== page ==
|Suid species of different genera; from top-left, clockwise: Wild boar (Sus scrofa), pygmy hog (Porcula salvania), giant forest hog (Hylochoerus meinertzhageni), red river hog (Potamochoerus porcus), common warthog (Phacochoerus africanus), North Sulawesi babirusa (Babyrousa celebensis)|
Over 30 extinct genera, 6 extant,
Suidae is a family of artiodactyl mammals which are commonly called pigs, hogs or swine. In addition to numerous fossil species, 18 extant species are currently recognized (or 19 counting domestic pigs and wild boars separately), classified into between four and eight genera. Within this family, the genus Sus includes the domestic pig, Sus scrofa domesticus or Sus domesticus, and many species of wild pig from Europe to the Pacific. Other genera include babirusas and warthogs. All suids, or swine, are native to the Old World, ranging from Asia to Europe and Africa.
The earliest fossil suids date from the Oligocene epoch in Asia, and their descendants reached Europe during the Miocene. Several fossil species are known and show adaptations to a wide range of different diets, from strict herbivory to possible carrion-eating (in Tetraconodontinae).
Suids belong to the order Artiodactyla, and are generally regarded as the living members of that order most similar to the ancestral form. Unlike most other members of the order, they have four toes on each foot, although they walk only on the middle two digits, with the others staying clear of the ground. They also have a simple stomach, rather than the more complex, ruminant, stomach found in most other artiodactyl families.
They are small to medium animals, varying in size from 58 to 66 cm (23 to 26 in) in length, and 6 to 9 kg (13 to 20 lb) in weight in the case of the pygmy hog, to 130–210 cm (4.3–6.9 ft) and 100–275 kg (220–606 lb) in the giant forest hog. They have large heads and short necks, with relatively small eyes and prominent ears. Their heads have a distinctive snout, ending in a disc-shaped nose. Suids typically have a bristly coat, and a short tail ending in a tassle. The males possess a corkscrew-shaped penis, which fits into a similarly shaped groove in the female's cervix.
Suids have a well-developed sense of hearing, and are vocal animals, communicating with a series of grunts, squeals, and similar sounds. They also have an acute sense of smell. Many species are omnivorous, eating grass, leaves, roots, insects, worms, and even frogs or mice. Other species are more selective and purely herbivorous.
Their teeth reflect their diet, and suids retain the upper incisors, which are lost in most other artiodactyls. The canine teeth are enlarged to form prominent tusks, used for rooting in moist earth or undergrowth, and in fighting. They have only a short diastema. The number of teeth varies between species, but the general dental formula is: 1–3.1.2–4.33 .1. 2 .3.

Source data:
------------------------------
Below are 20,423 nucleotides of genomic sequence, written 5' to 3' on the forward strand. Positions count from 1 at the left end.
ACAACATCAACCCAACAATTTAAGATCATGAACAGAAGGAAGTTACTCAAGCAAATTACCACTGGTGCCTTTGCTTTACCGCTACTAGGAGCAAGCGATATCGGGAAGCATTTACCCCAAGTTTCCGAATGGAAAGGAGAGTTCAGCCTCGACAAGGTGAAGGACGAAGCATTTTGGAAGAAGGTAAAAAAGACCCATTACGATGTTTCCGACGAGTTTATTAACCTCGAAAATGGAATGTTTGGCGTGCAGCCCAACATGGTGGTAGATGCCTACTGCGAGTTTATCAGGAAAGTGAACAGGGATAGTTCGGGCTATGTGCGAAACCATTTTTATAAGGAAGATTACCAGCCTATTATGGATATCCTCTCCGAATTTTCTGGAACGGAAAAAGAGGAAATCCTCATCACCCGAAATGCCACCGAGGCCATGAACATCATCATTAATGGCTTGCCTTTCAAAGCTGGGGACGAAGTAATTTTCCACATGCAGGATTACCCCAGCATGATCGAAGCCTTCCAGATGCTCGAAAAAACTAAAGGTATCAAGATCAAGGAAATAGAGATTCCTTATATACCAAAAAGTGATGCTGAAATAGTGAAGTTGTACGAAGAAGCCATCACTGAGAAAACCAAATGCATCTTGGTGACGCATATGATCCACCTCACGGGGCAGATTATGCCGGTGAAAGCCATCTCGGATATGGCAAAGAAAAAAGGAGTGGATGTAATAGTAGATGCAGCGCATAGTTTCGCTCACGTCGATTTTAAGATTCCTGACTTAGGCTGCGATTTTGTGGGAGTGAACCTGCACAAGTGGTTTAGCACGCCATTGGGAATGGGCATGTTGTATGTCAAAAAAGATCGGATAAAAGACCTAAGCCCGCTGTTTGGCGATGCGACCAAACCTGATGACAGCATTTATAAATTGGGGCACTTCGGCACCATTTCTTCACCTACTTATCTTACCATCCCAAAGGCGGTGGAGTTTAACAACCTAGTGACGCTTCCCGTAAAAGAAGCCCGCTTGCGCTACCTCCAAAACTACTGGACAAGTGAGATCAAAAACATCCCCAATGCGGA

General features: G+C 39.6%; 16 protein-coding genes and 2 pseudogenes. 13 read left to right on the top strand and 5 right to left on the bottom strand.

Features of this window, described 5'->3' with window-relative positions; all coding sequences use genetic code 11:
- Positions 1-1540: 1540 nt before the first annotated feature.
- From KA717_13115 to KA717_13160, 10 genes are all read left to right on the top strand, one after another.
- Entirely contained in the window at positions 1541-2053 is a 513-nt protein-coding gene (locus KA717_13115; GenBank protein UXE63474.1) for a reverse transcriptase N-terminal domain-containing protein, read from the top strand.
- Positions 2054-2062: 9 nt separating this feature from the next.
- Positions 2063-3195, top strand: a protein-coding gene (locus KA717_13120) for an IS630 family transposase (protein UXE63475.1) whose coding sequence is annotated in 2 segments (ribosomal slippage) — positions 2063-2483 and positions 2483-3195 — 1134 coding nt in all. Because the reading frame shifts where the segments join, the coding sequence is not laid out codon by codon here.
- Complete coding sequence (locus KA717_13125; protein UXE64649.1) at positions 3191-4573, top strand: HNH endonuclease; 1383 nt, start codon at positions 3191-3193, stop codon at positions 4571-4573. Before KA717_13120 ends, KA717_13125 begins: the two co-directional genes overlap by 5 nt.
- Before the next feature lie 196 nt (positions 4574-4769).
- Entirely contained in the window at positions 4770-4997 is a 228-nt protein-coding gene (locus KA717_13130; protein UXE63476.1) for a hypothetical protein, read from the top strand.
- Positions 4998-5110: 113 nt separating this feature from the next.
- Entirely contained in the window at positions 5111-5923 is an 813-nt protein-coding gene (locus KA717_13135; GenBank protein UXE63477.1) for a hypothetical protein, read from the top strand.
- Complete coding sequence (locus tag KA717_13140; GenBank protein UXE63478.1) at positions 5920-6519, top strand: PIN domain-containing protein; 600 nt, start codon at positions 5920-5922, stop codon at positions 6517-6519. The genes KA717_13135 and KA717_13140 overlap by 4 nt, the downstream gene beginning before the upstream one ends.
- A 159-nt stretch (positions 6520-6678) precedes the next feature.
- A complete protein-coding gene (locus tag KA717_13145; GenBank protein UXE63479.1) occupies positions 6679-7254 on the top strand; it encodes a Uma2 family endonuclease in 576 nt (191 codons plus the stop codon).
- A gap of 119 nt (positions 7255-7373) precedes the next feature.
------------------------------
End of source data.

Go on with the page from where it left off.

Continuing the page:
Behavior and reproduction
Suids are intelligent and adaptable animals. Adult females (sows) and their young travel in a group (sounder; see List of animal names), while adult males (boars) are either solitary, or travel in small bachelor groups. Males generally are not territorial, and come into conflict only during the mating season.
Litter size varies between one and twelve, depending on the species. The mother prepares a grass nest or similar den, which the young leave after about ten days. Suids are weaned at around three months, and become sexually mature at 18 months. In practice, however, male suids are unlikely to gain access to sows in the wild until they have reached their full physical size, at around four years of age. In all species, the male is significantly larger than the female, and possesses more prominent tusks.
|Sus – pigs||
|Phacochoerus – warthog|
|Babyrousa – babirusa|
Cladogram of Suidae. Mikko's Phylogeny Archive (Based is McKenna & Bell, 1997, Liu, 2003 и Harris & Liu, 2007):
- Palmer, D., ed. (1999). The Marshall Illustrated Encyclopedia of Dinosaurs and Prehistoric Animals. London: Marshall Editions. p. 269. ISBN 1-84028-152-9.
- Savage, R. J. G.; Long, M. R. (1986). Mammal Evolution: an illustrated guide. New York: Facts on File. pp. 212–213. ISBN 0-8160-1194-X.
- Cumming, David (1984). Macdonald, D. (ed.). The Encyclopedia of Mammals. New York: Facts on File. pp. 500–503. ISBN 0-87196-871-1.
- "Forest hog (Hylochoerus meinertzhageni) - Quick facts".
- Bonnie S. Dunbar; M.G. O'Rand (29 June 2013). A Comparative Overview of Mammalian Fertilization. Springer Science & Business Media. pp. 330–. ISBN 978-1-4757-8982-9.
- Peter G. G. Jackson; Peter D. Cockcroft (2007). Handbook of Pig Medicine. Elsevier Health Sciences. ISBN 978-0-7020-2828-1.
- Virginia Douglass Hayssen; Ari Van Tienhoven (1993). Asdell's Patterns of Mammalian Reproduction: A Compendium of Species-specific Data. Cornell University Press. ISBN 0-8014-1753-8.
- Wilson, Don E.; Mittermeier, Russell A., eds. (2011). Handbook of the Mammal Species of the World, vol. 2. Barcelona: Lynx Edicions. pp. 274–291. ISBN 978-8496553774.
- "SUIDAE – pigs". Mikko's Phylogeny Archive. Archived from the original on 2021-07-17. Retrieved 2021-08-13.